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(en) US, Obituary: Paul Avrich (1931-2006) by Marianne Enckell - Centre International de Recherches sur l'Anarchisme (CIRA) (fr, it)

Date Wed, 22 Feb 2006 13:21:28 +0200


Paul Avrich died in New York on the morning of the 17th
February 2006 after a long illness. While an exchange student in the
USSR, Paul uncovered the Kronshtadt insurrection and the role of
anarchists in the Revolution. He was to produce several works based
on this information, works which, while controversial, were pioneering.
Paul was of a Jewish family originally from Odessa and was able to
so to the USSR to study as a result of Nikita Kruschev's visit to the
United States in 1959 where he not only banged his shoe but also
authorised student exchanges. It was there that Paul uncovered the
Kronshtadt insurrection and the role of anarchists in the Revolution,
while he was working on his thesis ("The Russian Revolution and
the Factory Committees", 1961). He was to produce several works
based on this information, works which, while controversial, were
pioneering. He was also to acquire a previously unknown but lasting
affection and sense of solidarity with anarchists as people, rather
than as militants.

And this is what he sought to teach his students at Queens College
in New York throughout his active life, despite initial opposition
from the university authorities. The development in the United
States of historical research on anarchism is without doubt partially
due to "Uncle Paul's lovely stories". Indeed, he loved nothing better
than to talk to people and encourage them to talk, and was not of the
generation that had learnt to combine history, sociology and
anthropology. He could also read without any difficulty most
European languages, including Russian and Yiddish, something
which gave his work a certain depth.

Having dealt with the Russian anarchists, he proceeded to work on
the history of the anarchist movement in the United States, dividing
it into several thematic areas: Voltairine de Cleyre first, then the
Modern Schools inspired by Francisco Ferrer, the Chicago tragedy of
1886, Sacco and Vanzetti, the Jewish anarchists, immigrants and
refugees. His last important work gathered two hundred interviews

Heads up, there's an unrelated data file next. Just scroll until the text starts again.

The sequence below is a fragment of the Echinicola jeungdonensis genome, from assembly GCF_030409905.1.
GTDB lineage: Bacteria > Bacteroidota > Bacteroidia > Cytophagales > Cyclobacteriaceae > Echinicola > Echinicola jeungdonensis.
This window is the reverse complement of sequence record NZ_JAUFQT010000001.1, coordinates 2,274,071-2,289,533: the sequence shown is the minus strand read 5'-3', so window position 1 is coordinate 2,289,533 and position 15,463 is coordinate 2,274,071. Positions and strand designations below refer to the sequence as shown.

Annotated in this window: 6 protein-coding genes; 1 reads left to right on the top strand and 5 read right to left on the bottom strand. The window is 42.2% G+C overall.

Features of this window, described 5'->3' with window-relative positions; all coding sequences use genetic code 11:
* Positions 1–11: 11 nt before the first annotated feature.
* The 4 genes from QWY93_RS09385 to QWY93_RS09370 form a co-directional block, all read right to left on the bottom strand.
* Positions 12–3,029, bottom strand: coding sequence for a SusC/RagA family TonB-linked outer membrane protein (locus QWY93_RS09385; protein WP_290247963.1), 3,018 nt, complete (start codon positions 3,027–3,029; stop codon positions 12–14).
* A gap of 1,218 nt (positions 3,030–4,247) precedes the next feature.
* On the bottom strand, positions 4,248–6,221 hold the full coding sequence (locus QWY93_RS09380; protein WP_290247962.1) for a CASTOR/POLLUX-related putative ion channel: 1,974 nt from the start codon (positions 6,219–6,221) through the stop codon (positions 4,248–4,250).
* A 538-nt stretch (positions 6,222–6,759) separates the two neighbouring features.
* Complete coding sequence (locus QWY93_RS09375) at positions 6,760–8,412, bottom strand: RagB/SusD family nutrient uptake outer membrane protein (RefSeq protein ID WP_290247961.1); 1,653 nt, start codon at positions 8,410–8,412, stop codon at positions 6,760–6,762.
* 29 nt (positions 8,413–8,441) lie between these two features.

made over a period of thirty years, "a source of incomparable value
for future researchers... But oral history cannot replace conventional
history, which must be attested by written documents... Memories
often have gaps, and mistakes can be made", as he wrote in the
preface to these "anarchist voices" comprising hundreds of notes and
a gigantic index. He has allowed these "anonymous" militants to
avoid oblivion, opening the way for innumerable works of research
and reflection.

Paul Avrich was a faithful friend of the CIRA and contributed
generously to its finances and its collections (after one of our last
meetings he supported the Russian publication of Volin and offered
a preface). He was a trusted friend to many of the older members of
our movement, putting them in touch with each other, following
their reunions, visiting them regularly - and watching them depart
from this life, one after another. Without him, much of what is
remembered by the movement would be lost.


Marianne Enckell

Translation by ainfos
-----------------------------
Principal works by Paul Avrich:
The Russian anarchists. Princeton University Press, 1967; re-edition
1978 (Les Anarchistes russes; translated by Bernard Mocquot. Paris:
Maspero, 1979; other translations in Japanese, Spanish and Italian).

Kronstadt, 1921. Princetown: Princetown University Press, 1970 (La
Tragédie de Cronstadt, 1921; translated by Hervé Denès.
Paris: Seuil, 1975; other translations in Spanish and Czech).

Russian Rebels, 1600-1800. New York: Schocken Books, 1972.

The Anarchists in the Russian Revolution. New York: Cornell
University Press, 1973 (Gli anarchici nella rivoluzione russa;
translated by Michele Buzzi. Milano: La Salamandra, 1976).

The history of the anarchist movement in the United States,
published by Princeton University:

* An American Anarchist: The Life of Voltairine de Cleyre, 1978.
The Modern School Movement: Anarchism and Education in the
United States, 1980. The Haymarket Tragedy, 1984. Anarchist
Portraits, 1988. Sacco and Vanzetti, The Anarchist Background,
1991. Anarchist Voices: An Oral History of Anarchism in America,
1995.
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